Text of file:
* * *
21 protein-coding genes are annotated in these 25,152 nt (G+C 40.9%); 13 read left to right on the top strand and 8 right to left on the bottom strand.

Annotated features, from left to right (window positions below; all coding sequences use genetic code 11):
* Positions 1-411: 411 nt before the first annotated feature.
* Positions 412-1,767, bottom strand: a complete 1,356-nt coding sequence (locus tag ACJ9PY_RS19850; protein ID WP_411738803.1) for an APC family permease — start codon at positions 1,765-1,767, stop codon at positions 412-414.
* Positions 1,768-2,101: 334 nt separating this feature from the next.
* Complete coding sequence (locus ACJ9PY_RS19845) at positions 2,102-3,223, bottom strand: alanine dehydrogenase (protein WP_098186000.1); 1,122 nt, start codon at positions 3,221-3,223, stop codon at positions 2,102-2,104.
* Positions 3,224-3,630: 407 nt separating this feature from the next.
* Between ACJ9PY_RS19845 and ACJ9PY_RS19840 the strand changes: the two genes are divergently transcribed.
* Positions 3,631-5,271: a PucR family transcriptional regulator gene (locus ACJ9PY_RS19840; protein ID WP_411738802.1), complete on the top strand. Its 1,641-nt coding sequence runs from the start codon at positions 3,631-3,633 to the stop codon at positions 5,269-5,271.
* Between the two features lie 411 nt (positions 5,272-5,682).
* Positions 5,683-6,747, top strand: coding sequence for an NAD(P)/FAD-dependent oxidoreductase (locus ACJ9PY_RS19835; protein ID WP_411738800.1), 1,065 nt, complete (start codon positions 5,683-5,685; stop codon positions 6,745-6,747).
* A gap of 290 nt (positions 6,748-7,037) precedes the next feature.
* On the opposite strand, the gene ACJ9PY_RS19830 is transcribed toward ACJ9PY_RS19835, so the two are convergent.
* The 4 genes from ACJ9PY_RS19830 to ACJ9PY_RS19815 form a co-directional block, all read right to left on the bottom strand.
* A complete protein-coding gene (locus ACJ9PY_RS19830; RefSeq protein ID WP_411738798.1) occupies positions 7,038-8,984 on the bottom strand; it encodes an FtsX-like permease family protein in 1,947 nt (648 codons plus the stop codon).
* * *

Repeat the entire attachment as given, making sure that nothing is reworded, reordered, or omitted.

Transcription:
21 protein-coding genes are annotated in these 25,152 nt (G+C 40.9%); 13 read left to right on the top strand and 8 right to left on the bottom strand.

Annotated features, from left to right (window positions below; all coding sequences use genetic code 11):
* Positions 1-411: 411 nt before the first annotated feature.
* Positions 412-1,767, bottom strand: a complete 1,356-nt coding sequence (locus tag ACJ9PY_RS19850; protein ID WP_411738803.1) for an APC family permease — start codon at positions 1,765-1,767, stop codon at positions 412-414.
* Positions 1,768-2,101: 334 nt separating this feature from the next.
* Complete coding sequence (locus ACJ9PY_RS19845) at positions 2,102-3,223, bottom strand: alanine dehydrogenase (protein WP_098186000.1); 1,122 nt, start codon at positions 3,221-3,223, stop codon at positions 2,102-2,104.
* Positions 3,224-3,630: 407 nt separating this feature from the next.
* Between ACJ9PY_RS19845 and ACJ9PY_RS19840 the strand changes: the two genes are divergently transcribed.
* Positions 3,631-5,271: a PucR family transcriptional regulator gene (locus ACJ9PY_RS19840; protein ID WP_411738802.1), complete on the top strand. Its 1,641-nt coding sequence runs from the start codon at positions 3,631-3,633 to the stop codon at positions 5,269-5,271.
* Between the two features lie 411 nt (positions 5,272-5,682).
* Positions 5,683-6,747, top strand: coding sequence for an NAD(P)/FAD-dependent oxidoreductase (locus ACJ9PY_RS19835; protein ID WP_411738800.1), 1,065 nt, complete (start codon positions 5,683-5,685; stop codon positions 6,745-6,747).
* A gap of 290 nt (positions 6,748-7,037) precedes the next feature.
* On the opposite strand, the gene ACJ9PY_RS19830 is transcribed toward ACJ9PY_RS19835, so the two are convergent.
* The 4 genes from ACJ9PY_RS19830 to ACJ9PY_RS19815 form a co-directional block, all read right to left on the bottom strand.
* A complete protein-coding gene (locus ACJ9PY_RS19830; RefSeq protein ID WP_411738798.1) occupies positions 7,038-8,984 on the bottom strand; it encodes an FtsX-like permease family protein in 1,947 nt (648 codons plus the stop codon).